Induction Year: 1999

By Jim McLain The Shreveport Times

When the Louisiana Sports Hall of Fame induction weekend begins with a Friday afternoon press conference June 25, there’ll be one 1999 inductee who should be completely comfortable in front of the cameras.

Former Shreveporter Pat Studstill, a three-time All Pro in the 1960s with the Detroit Lions, didn’t fade away after his 12-year NFL career.

The ex-wide receiver/punter got a taste for acting when he played himself in the 1968 movie Paper Lion, which was based on George Plimpton’s book of the same name. He went on to act in dozens of movies and TV shows and do hundreds of TV commercials.

“I had a pretty good (acting) career,” said Studstill, who resides in the Los Angeles suburb of Bel-Air. “I’m kind of retired now. I never became a great big star actor, but then I never wanted to.”

If you ever watched the TV series “Magnum PI” starring Tom Selleck, “The Dukes of Hazzard” or the football drama “First and Ten,” which featured O.J. Simpson, you might have seen Studstill. He had a recurring role in both “Dukes of Hazzard” as Huey Hogg’s bodyguard and in “First and Ten” as a coach.

He was a commercial spokesman for Toyota trucks for several years and did a Circuit City commercial that ran for five years.

His wife Rita, a talent agent, helped him get his Hollywood career started. He and Rita met when Pat was playing for the Los Angeles Rams.

The former Shreveport Byrd High star’s life is as full of twists and turns as many of the films and shows he appeared in. His sports career might never have happened if not for the intervention of a long-time Shreveport coach.

“Woodrow Turner saved my life,” he said of the man who then was head track and assistant football coach at Byrd. “I got in some trouble. I was a wild kid. I failed my freshman year and had to go to summer school. He got me back into football and groomed me for the track team.”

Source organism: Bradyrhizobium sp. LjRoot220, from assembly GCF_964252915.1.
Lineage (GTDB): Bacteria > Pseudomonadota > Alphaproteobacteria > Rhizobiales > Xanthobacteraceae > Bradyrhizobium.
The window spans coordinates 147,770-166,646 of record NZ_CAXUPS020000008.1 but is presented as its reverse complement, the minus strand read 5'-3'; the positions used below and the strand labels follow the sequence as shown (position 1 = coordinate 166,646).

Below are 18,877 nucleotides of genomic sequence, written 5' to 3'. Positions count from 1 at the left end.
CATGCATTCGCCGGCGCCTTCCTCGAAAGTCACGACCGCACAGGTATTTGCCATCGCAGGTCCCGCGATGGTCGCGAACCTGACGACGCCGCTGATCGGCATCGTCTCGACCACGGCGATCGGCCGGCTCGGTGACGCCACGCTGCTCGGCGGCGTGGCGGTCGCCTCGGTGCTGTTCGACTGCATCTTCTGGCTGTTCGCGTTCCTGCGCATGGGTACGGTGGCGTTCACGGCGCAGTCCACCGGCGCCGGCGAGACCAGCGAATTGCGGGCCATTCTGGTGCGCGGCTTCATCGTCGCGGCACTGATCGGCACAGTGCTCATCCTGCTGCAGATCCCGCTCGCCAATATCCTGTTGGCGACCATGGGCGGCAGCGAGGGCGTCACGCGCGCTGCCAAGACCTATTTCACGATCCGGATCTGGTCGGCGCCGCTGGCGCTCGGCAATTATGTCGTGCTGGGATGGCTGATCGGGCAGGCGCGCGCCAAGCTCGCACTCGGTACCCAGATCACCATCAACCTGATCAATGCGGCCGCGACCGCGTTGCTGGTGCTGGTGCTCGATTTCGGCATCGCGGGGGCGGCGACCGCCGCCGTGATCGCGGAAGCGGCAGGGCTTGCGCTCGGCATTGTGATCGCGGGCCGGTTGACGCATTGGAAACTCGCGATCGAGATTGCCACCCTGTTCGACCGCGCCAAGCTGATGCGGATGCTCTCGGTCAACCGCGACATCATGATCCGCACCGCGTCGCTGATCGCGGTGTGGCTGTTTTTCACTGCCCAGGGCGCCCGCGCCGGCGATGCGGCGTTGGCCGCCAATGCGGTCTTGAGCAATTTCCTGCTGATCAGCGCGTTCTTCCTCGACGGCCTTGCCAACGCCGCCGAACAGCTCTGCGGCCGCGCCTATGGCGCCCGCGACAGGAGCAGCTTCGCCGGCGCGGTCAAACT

After a great prep career in both football and track, where he ran a 9.9 100 yard dash, he signed with the University of Houston.

He made a name for himself with the Cougars as a receiver and punter and was getting inquiries from a number of NFL teams during his junior year.

He ran afoul of one of coach Hal Lahar’s rules when he got married before his senior season, however, and Lahar benched him his senior season.

University of Houston assistant coach Red Conkright came to his rescue after he went undrafted as a college senior in 1960.

“He called the Lions and said they ought to give me a try,” Studstill recalled. “The Lions told me, “We’ll give you $6,500. Take it or leave it.’ “

It turned out to be a heck of a bargain for the Lions.

Studstill, one of the most versatile players of the two-platoon era in the NFL, gained 1,266 yards receiving to lead the league in 1966. In addition, his 67 receptions was second only to the 72 of Washington’s Charley Taylor.

In addition, he punted and returned punts and kickoffs.

He averaged 15.8 yards per punt return in 1962 to lead the league. He was also one of the league’s top punters.

For his career, he averaged 15.7 yards per catch and 25.7 yards per kickoff return. As a punter, he finished with a 40.7 yard average.

Studstill, still trim at 61, has one NFL record that can be tied but never broken – unless they lengthen the field. He had a 99-yard pass reception against the Baltimore Colts.

He also returned a kickoff 100 yards against the Bears.

Studstill helped the Rams gain the 1969 Western Conference championship game but they lost to Minnesota 28-20 in the title game.

He played the 1972 season at New England.

Long overlooked by voters, Studstill will give the state shrine one of its most versatile football players ever.